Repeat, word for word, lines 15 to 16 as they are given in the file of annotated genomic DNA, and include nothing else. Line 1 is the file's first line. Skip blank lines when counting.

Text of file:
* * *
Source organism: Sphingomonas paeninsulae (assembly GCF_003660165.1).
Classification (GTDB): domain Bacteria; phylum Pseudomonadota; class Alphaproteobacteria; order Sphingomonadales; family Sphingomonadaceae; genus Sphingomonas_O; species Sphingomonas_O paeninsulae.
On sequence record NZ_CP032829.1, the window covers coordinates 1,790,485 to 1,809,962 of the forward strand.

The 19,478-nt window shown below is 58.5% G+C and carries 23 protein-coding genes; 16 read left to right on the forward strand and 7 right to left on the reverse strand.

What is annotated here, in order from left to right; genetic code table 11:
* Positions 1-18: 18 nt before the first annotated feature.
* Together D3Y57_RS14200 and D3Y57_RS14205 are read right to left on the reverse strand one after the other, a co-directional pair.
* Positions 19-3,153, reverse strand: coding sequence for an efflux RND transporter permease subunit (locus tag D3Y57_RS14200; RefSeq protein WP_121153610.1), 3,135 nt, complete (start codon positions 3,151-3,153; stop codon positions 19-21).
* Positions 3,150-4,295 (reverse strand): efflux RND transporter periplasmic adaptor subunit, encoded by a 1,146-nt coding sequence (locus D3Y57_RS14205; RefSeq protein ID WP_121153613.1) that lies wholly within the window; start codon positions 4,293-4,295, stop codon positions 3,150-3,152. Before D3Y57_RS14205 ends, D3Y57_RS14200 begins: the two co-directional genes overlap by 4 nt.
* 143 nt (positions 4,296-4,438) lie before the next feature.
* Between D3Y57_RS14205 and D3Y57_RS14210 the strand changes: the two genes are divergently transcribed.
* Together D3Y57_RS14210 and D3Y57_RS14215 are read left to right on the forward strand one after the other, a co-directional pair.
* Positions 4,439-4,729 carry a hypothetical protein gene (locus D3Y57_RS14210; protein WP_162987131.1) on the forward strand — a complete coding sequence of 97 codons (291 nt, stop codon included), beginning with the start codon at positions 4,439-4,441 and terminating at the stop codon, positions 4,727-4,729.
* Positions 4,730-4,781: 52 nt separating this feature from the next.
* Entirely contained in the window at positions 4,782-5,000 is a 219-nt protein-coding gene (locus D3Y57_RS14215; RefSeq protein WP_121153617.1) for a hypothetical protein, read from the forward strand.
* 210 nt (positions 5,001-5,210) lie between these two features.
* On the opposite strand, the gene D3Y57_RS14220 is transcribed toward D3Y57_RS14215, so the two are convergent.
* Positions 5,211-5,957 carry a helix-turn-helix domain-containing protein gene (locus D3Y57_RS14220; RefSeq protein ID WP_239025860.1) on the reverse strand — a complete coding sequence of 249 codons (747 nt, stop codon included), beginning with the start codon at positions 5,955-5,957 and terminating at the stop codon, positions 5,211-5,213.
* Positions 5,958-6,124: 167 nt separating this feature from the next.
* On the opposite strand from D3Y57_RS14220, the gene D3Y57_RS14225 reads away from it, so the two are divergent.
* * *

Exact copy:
* Entirely contained in the window at positions 4,782-5,000 is a 219-nt protein-coding gene (locus D3Y57_RS14215; RefSeq protein WP_121153617.1) for a hypothetical protein, read from the forward strand.
* 210 nt (positions 5,001-5,210) lie between these two features.